It has suddenly gone quiet, the house has stopped creaking, groaning and shaking, the chimney has stopped rattling and the only noise is the gentle hum of the boiler, the swoosh of the dishwasher and the rumble of the washing machine. Radio 4 is back and I can listen dulcet tones of the Shipping Forecast announcer without speculating on whether it is going to be storm force 10 or violent storm force 11 for the Hebrides. The weather demons have departed leaving a trail of wreckage from Ness Point (northerly tip of Isle of Lewis) to Barra and beyond. We are now enjoying an icy blast from the north with wintry showers, but at last we have some sunshine.
I do not wish to experience such a prolonged period of storm force winds ever again and I’m not sure which sent my adrenal glands into hyperdrive, being hit by winds of 110 mph or watching the lightening strike outside the window. I hid under the duvet with my head below the pillows wondering if I’d be safer under the bed and concluded that even extra strength, double reinforced Hebridean Zen wasn’t going to calm my fears. It is not an experience I would recommend you to put on the “things to do before I die” list, as for anyone of a nervous disposition it may hasten the end. Fortunately the house and the cottage are undamaged, although the greenhouse and the polytunnel are a little battered. Plant evacuation plans were not on part of my extreme weather strategy, they are now!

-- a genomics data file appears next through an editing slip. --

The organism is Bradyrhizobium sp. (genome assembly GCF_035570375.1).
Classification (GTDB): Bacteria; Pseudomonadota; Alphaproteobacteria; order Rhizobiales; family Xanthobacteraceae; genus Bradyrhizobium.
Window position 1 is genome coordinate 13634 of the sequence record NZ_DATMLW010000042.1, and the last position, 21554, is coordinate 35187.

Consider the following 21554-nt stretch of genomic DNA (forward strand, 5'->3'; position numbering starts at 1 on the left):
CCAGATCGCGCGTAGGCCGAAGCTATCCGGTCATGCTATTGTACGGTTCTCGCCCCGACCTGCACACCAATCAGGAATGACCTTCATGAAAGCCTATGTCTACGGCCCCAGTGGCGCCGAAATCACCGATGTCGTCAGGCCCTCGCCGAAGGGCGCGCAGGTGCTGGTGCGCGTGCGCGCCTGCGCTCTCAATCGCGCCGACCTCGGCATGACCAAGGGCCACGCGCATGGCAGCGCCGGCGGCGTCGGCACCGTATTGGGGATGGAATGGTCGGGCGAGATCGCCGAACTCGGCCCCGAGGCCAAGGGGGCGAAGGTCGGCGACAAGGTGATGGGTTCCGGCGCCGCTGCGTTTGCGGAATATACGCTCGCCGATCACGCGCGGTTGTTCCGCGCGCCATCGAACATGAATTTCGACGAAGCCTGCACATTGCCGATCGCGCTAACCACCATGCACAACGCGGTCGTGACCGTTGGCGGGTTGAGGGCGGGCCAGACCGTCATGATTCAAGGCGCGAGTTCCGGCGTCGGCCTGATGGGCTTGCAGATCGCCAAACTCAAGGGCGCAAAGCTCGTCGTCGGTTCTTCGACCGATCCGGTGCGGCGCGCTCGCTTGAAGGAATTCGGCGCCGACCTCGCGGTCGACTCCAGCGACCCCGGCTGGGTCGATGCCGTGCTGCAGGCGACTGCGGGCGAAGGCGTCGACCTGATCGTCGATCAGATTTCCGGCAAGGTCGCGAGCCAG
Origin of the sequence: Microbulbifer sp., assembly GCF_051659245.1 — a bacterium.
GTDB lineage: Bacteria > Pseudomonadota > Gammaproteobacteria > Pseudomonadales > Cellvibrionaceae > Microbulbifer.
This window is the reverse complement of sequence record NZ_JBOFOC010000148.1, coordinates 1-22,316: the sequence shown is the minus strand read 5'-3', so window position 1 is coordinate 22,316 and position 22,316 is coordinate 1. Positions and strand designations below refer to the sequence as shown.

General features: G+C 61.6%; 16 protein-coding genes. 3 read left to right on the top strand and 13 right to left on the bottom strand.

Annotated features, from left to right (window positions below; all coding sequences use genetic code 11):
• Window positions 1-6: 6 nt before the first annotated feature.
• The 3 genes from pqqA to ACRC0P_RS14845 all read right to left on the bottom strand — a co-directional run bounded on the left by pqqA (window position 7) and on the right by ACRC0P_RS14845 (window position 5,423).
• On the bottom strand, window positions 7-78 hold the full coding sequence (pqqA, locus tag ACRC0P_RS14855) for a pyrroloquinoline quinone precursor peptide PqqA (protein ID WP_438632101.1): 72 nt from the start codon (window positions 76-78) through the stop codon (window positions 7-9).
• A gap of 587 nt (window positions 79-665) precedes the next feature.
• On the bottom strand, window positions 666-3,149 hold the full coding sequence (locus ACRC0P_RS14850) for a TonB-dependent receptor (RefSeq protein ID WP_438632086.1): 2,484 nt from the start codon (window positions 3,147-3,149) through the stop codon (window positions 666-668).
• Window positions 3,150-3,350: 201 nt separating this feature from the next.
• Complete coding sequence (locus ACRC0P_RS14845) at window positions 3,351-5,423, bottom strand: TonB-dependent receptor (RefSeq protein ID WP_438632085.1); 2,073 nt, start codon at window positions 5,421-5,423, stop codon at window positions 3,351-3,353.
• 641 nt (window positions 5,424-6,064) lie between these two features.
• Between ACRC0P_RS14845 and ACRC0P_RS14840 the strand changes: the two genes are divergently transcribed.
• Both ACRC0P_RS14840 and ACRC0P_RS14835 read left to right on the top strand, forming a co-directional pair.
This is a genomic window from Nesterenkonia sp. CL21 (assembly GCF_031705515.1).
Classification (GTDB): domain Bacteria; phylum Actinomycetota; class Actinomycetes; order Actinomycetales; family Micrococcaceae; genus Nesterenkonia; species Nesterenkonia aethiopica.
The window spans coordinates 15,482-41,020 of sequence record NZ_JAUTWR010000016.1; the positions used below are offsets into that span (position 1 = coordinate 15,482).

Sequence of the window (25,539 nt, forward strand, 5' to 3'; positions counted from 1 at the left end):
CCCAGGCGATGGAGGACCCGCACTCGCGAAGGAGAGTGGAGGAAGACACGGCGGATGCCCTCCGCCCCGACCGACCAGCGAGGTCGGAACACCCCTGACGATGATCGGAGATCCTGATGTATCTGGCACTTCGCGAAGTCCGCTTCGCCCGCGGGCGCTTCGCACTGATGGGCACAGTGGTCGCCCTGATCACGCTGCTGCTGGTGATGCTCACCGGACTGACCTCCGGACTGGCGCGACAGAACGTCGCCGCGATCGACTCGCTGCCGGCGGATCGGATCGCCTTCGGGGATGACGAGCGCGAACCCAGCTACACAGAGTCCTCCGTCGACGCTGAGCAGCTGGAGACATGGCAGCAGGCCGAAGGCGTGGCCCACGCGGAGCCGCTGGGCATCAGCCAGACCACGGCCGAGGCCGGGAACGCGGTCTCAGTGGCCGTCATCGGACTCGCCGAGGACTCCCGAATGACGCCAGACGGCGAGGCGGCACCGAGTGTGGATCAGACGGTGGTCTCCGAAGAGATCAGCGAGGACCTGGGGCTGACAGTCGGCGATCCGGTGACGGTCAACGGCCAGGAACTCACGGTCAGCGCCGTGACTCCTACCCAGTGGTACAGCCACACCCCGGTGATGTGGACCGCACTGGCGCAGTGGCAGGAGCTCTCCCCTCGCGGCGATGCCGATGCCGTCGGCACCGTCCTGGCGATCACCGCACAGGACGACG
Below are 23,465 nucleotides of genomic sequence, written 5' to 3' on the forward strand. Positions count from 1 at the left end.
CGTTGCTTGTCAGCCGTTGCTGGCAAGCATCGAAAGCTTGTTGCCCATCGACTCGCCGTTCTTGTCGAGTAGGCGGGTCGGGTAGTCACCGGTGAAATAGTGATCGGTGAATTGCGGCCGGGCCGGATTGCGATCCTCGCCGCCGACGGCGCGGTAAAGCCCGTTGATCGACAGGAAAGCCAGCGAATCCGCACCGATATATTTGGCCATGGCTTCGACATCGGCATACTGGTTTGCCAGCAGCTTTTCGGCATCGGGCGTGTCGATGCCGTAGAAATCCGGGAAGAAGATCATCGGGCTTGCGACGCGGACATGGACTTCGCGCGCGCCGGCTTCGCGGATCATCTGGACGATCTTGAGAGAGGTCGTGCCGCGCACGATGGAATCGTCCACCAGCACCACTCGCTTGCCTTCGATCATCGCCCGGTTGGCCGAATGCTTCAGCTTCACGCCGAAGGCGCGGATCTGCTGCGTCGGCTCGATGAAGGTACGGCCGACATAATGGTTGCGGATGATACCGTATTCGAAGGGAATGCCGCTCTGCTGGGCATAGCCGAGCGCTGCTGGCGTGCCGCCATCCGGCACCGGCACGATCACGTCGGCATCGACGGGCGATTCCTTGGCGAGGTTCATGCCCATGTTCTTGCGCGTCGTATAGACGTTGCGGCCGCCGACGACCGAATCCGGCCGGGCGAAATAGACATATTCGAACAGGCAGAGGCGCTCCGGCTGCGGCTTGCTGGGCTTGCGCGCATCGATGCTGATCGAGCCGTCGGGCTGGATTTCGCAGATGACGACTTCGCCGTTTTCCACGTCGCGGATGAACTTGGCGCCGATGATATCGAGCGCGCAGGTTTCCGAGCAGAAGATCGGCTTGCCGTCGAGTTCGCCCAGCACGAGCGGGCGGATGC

The damage to the polytunnel looks serious, fortunately it only requires rebolting of some of the end struts and up to four new roof sections. We’re not sure how the polythene was torn, as it is so strong that you can walk on the roof! I had to rehouse some of the more tender overwintering plants, but everything else is still growing.
The cottage garden is on life support in intensive care and I hope the prognosis is not as bad as it appears. I won’t be able to assess the casualty figures until the spring, but previously I have always been surprised by the survival rate. However, all this is fairly trivial, as some islanders have seriously damaged houses and outbuildings. Fortunately Hebrideans are resilient and although everyone looks tired and careworn, they still have time to stop and ask how you are before moaning about the weather.
I’d like to thank everyone who was kind enough to enquire as to our welfare and apologise for not reading and commenting on everyone’s posts, but I have been a little preoccupied and the electricity has been intermittent. However, I’m back, at least until the next storm and power cut.